Michelle Wu wants to ‘get specific’ about how to demilitarize Boston police
The Boston city councilor at-large plans to seek information regarding the Boston department's equipment inventory and military-style tactical training and deployment.
Boston City Councilor Michelle Wu, following through on her remarks last week expressing the need to demilitarize the city’s police force, filed an order recently that, if passed, would require Mayor Marty Walsh to provide information on the department’s heavy-duty equipment and how it was deployed during recent protests.
“We should be moving toward demilitarized law enforcement,” Wu told the Boston Herald Sunday. “It’s a push to rethink what we are prioritizing and looking to bring about strong stable communities.”
Wu’s order, slated to be formally introduced during Wednesday’s council meeting, asks Walsh to provide information about the police force’s equipment inventory and military-style tactics through a section of the city charter that mandates the mayor provide specific information to the council when requested.
According to the Herald, such requests require the full backing of the 13-member body. Walsh would have one week to supply the information, if the order is approved.
Specifically, Wu is seeking the administration provide a “comprehensive inventory of all Boston Police Department equipment and resources that could reasonably fall under the definition of ‘militarized.'” This includes armored vehicles, flash bang grenades and grenade launchers, assault rifles, sniper rifles, submachine guns, and SWAT and Rapid Response Team, or RRT, resources, among other items.
Let’s get specific about how to demilitarize Boston Police. Filed this for Wednesday’s @BOSCityCouncil meeting: https://t.co/7rtHaaFw8p pic.twitter.com/BkGJmMzYtt
— Michelle Wu 吳弭 (@wutrain) June 8, 2020
The at-large councilor is also seeking the cost behind each piece of equipment and information on how they were obtained and when. Wu’s order additionally asks Walsh to provide a breakdown of any “formal and informal” training materials and guidance for how officers learn to use military-style tactics and weapons, particularly when used for policing protests, rallies, and public demonstrations.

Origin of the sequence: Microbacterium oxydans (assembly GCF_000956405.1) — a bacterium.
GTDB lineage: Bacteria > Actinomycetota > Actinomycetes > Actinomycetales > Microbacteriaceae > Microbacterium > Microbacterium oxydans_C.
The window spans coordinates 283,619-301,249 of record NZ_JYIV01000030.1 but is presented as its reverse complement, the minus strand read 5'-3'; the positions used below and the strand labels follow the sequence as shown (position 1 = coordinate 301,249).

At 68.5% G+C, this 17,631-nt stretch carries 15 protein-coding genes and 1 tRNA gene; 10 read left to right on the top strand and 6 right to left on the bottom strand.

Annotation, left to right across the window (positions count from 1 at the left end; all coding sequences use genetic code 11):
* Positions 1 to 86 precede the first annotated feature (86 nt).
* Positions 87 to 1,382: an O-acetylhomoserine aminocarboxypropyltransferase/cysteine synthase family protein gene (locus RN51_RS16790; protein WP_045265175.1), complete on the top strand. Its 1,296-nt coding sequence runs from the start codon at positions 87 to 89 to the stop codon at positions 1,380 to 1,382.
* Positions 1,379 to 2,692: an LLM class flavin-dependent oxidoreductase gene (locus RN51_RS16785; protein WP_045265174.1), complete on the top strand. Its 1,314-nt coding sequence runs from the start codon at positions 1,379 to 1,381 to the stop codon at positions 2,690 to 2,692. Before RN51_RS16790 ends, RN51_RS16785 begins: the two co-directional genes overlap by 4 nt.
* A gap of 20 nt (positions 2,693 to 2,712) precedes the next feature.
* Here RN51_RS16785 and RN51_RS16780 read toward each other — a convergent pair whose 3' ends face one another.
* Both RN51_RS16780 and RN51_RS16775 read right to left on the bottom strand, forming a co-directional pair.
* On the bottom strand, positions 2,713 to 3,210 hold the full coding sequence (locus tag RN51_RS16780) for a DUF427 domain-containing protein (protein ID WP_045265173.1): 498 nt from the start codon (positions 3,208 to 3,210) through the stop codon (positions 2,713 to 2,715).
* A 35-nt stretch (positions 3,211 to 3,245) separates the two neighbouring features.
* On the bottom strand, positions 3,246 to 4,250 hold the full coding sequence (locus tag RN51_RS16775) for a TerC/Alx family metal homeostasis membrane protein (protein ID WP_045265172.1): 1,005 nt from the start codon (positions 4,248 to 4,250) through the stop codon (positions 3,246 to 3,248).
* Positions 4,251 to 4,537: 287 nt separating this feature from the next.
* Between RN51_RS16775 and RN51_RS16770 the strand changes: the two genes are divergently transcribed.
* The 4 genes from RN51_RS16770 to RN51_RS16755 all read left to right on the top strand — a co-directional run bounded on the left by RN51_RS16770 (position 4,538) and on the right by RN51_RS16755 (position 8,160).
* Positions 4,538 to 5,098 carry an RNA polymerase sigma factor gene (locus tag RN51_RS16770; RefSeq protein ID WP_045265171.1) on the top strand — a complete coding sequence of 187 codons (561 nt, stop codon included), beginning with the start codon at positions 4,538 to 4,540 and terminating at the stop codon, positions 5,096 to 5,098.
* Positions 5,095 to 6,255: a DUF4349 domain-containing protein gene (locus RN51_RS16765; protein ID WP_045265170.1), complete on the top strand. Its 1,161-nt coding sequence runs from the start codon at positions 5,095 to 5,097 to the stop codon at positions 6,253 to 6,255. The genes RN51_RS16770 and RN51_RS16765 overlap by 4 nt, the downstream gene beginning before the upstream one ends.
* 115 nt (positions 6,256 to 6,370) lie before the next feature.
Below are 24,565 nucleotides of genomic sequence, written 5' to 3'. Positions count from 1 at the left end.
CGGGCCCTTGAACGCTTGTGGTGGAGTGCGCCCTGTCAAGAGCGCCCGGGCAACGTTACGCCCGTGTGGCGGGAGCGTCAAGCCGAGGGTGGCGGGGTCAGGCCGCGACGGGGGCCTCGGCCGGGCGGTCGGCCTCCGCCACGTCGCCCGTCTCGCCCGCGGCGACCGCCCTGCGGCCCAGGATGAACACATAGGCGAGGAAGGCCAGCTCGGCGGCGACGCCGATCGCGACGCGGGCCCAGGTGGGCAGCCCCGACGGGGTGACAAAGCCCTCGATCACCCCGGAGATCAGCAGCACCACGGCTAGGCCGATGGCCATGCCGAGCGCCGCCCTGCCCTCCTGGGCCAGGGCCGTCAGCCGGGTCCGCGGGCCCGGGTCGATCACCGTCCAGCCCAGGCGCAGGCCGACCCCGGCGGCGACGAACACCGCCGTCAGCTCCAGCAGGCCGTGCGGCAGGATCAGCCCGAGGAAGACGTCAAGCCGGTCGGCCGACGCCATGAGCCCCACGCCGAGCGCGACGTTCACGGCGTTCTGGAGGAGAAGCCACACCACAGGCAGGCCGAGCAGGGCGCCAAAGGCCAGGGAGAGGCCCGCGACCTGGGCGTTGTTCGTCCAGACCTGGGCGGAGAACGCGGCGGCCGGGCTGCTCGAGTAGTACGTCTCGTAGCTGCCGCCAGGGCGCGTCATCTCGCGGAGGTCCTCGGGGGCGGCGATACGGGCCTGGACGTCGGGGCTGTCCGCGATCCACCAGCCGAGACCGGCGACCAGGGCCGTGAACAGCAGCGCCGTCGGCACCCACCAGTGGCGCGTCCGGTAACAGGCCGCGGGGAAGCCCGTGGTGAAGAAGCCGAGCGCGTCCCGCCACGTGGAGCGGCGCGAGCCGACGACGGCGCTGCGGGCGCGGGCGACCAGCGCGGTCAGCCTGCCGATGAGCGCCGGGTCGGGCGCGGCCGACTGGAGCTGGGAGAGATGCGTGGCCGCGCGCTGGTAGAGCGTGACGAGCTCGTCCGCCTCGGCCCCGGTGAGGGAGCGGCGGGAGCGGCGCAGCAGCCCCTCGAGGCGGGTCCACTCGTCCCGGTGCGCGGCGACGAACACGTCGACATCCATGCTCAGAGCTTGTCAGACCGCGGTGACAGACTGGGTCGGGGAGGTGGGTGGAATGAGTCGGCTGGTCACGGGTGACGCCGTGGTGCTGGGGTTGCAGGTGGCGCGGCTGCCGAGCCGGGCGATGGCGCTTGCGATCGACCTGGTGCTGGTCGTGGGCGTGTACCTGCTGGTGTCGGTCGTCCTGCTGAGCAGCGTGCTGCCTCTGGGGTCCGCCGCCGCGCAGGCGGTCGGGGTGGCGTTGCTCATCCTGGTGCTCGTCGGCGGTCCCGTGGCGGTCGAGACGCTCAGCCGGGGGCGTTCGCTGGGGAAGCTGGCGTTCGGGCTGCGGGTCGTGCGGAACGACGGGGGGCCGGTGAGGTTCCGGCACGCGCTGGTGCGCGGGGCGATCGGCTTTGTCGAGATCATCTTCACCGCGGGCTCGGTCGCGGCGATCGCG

Among the nine points listed in the order, Wu is looking to obtain documents regarding how those tactics and rubber bullets, tear gas, and other crowd-control equipment were used since May 25. Furthermore, the order seeks information on Boston police requests for support from regional law enforcement councils and for cost reimbursement requests stemming from the public demonstrations during the same timeframe.
The filing also seeks “any and all records on disciplinary actions taken or presently contemplated against police officers for breaches of department protocol and guidance in deployment of the same equipment and tactics” during the recent demonstrations against racism and police brutality in the wake of the death of George Floyd, the Black man killed by Minneapolis police last month.
Several city councilors have voiced the need for widespread change in city policy and systems, from housing laws to law enforcement, to address racial equity disparities in Boston as the protests have continued.
On Thursday, as cities across the country have begun to consider funneling police funding into public health efforts and violence prevention initiatives, councilors took a sharp look at the department’s budget — particularly requests that usually receive the green light without hesitation, according to The Boston Globe.
And as Walsh pledged to make the city a national leader in combatting racism last week, councilors of color pushed for action to support his words.
“Aspiration isn’t good enough,” Wu said in a series of tweets Friday, including one expressing the need to demilitarize the police force. “We need action and plans. We need a budget that reflects our priorities.”
In her order, Wu also requests information extending beyond police involvement at the recent protests, including all records related to serving “no knock” warrants — warrants that allow authorities to enter a property without notice — and all related “after-action reports or other written communication” in the past decade.
Other records requested in the filing include reports for SWAT and RRT deployment, and the results of Internal Affairs Division investigations of “citizen and department-initiated complaints related to use of force, judgment and conduct, rude and disrespectful behavior, or other allegations” since 2010.
“Studies are clear that militarized police departments are more likely to kill civilians,” Wu wrote in a tweet last week. “We don’t need that equipment; we need resources for community-building & peace.”
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